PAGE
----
ALIZE.S: English, literature, and current media have always been topics I enjoy. I always planned to do English, but I stumbled upon Book & Media Studies and fell in love. I’ve been taking really interesting courses and have met some great profs as well as students. A degree would mean the world to me. A lot of people tried to count me out, but I’m still here pushing towards something few get to experience. I’m proof you can have a dream and an education at the same time. 


For more on Alize.S follow him on his social media channels: Facebook, Twitter, Instagram

This is my fascinated face. Fascinating...

That Time I Was on TV

I like to think of my time at U of T (2.5 years and counting) as a series of experiences, good and bad.

Good: learning a lot, being introduced to awesome new things.
Bad: cramming for exams, bureaucratic nonsense.
Good: finding a great job through the Career Centre.
Bad: spending $60 on a textbook I never used.
Good: sitting in the studio audience of a Christian talk show on CBC and meeting guest Margaret Atwood.

The background to that story is absurdly simple: My phone pinged one afternoon with an e-mail from Context with Lorna Dueck, inviting me and my club (that’s blogUT with a U-T) to sit in the audience for a taping of their show. As the e-mail went on to explain, Context is a Christian talk show that welcomes guests and audience members of diverse faiths and perspectives. I guess ours was the student perspective? The e-mail mentioned free refreshments, gifts for studio audience members, and, oh yeah, that the guest would be CanLit giant (and subject of many an essay o’ mine) Margaret Atwood. I RSVPd in a heartbeat.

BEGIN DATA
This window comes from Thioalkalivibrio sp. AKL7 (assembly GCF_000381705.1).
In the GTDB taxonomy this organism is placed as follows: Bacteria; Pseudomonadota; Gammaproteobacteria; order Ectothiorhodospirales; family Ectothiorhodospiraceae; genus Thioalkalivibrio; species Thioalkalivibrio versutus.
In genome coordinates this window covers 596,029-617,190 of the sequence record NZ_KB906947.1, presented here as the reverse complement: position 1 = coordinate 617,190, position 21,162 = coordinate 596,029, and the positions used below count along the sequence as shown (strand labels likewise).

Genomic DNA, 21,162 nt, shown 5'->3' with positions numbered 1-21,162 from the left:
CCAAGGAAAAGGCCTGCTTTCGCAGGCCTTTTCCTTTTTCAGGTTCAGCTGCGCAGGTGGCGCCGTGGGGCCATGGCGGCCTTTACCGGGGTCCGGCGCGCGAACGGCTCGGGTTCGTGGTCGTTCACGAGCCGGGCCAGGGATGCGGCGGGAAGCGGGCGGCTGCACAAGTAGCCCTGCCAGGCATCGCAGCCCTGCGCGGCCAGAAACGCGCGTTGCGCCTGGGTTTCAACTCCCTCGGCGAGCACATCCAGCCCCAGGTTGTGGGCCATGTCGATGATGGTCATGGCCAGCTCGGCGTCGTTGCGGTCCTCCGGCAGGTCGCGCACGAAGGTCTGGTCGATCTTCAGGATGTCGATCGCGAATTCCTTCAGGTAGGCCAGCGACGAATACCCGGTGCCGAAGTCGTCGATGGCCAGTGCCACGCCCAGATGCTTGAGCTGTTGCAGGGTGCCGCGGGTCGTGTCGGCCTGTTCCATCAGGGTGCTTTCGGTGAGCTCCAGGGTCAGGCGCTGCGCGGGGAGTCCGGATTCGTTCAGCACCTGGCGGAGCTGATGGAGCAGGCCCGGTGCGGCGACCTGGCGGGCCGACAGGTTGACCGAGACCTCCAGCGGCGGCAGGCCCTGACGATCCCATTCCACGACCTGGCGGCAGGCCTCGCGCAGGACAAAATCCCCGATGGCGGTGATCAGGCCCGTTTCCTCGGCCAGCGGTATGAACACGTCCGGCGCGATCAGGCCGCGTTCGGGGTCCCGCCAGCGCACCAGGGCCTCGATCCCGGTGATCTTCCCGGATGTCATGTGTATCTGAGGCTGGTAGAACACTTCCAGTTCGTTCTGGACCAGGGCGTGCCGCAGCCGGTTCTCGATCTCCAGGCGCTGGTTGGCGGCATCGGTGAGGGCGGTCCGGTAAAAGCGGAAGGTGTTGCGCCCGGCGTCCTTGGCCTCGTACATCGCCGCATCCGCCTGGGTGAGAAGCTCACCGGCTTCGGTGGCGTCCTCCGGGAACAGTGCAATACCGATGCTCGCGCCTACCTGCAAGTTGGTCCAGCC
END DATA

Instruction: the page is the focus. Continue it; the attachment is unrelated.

In the week-and-a-half before the taping, I couldn’t stop thinking of it. Would I get a chance to talk to Atwood? Would people see me on TV? Would I get to say something from the audience? Would Atwood sign a book? Do I own a book by her? I only had anthologies including her work, so I picked up a hard-cover copy of The Blind Assassin from a used book store, which happened to be a first edition. I read the whole thing in a weekend.

On the evening of, I met my friend outside of the CBC building on Front. We lined up with the other guests and were told that we’d get a chance for Atwood to sign our books. As I stood in line, I worried about what I’d say. Would I mention that I was studying writing at UofT? Would I bring up a certain story of hers that I’d loved? Here is the whole conversation, as it transpired:

TRAIN: (Giving her my copy of The Blind Assassin) “Um, it’s Louis. With an S.”

ATWOOD: “The French way.”

TRAIN: “Yeah. But I’m not French.”

And that was it. You should understand that I do tend to freeze up around cool people. As a result of working with blogUT alone I’ve had the chance to botch engagements with Tony Award-winner William Finn and Man of Steel director Zack Snyder. (If you were with us, you could meet cool people too, and probably with more success…)

After the signing, we got seated in the audience. It is smaller than it looks on TV. Someone from the show came out to get us excited. He did so by talking about his own experiences reading Atwood, about that essay he had to write about The Stone Angel. “She didn’t write that,” I whispered to my friend, just before a fellow in the third row shouted, “She didn’t write that!”

Then a woman from the show came out to teach us how to be an audience. She showed us the APPLAUSE sign above the stage, incorrectly referring to it as an “applause-o-meter,” as if we were telling it how to react, and not the other way round. She had us record some stock applause, in varying levels of intensity. The whole thing was strangely enjoyable, and in retrospect it’s a little scary how much fun I had clapping exactly as much as I was told. But it worked; they got the footage and we got in the mood to applaud like lunatics for whatever stepped on stage.

I sat in the very back row, so you see my face only once. It's basically the most important part.
This is my fascinated face. Fascinating…